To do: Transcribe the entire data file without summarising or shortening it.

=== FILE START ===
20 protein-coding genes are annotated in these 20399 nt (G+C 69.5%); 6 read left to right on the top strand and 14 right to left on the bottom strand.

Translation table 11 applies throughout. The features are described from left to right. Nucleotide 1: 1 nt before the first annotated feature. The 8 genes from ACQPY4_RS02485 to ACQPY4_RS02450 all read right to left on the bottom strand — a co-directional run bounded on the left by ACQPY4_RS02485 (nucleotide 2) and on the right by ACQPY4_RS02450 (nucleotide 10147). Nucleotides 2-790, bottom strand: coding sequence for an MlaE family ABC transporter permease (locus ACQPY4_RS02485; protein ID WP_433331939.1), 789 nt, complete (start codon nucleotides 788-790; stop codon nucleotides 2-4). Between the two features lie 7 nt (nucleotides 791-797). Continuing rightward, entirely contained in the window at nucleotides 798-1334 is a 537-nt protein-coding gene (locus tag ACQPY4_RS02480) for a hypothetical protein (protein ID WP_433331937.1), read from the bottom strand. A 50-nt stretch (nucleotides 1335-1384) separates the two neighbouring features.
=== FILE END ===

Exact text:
20 protein-coding genes are annotated in these 20399 nt (G+C 69.5%); 6 read left to right on the top strand and 14 right to left on the bottom strand.

Translation table 11 applies throughout. The features are described from left to right. Nucleotide 1: 1 nt before the first annotated feature. The 8 genes from ACQPY4_RS02485 to ACQPY4_RS02450 all read right to left on the bottom strand — a co-directional run bounded on the left by ACQPY4_RS02485 (nucleotide 2) and on the right by ACQPY4_RS02450 (nucleotide 10147). Nucleotides 2-790, bottom strand: coding sequence for an MlaE family ABC transporter permease (locus ACQPY4_RS02485; protein ID WP_433331939.1), 789 nt, complete (start codon nucleotides 788-790; stop codon nucleotides 2-4). Between the two features lie 7 nt (nucleotides 791-797). Continuing rightward, entirely contained in the window at nucleotides 798-1334 is a 537-nt protein-coding gene (locus tag ACQPY4_RS02480) for a hypothetical protein (protein ID WP_433331937.1), read from the bottom strand. A 50-nt stretch (nucleotides 1335-1384) separates the two neighbouring features.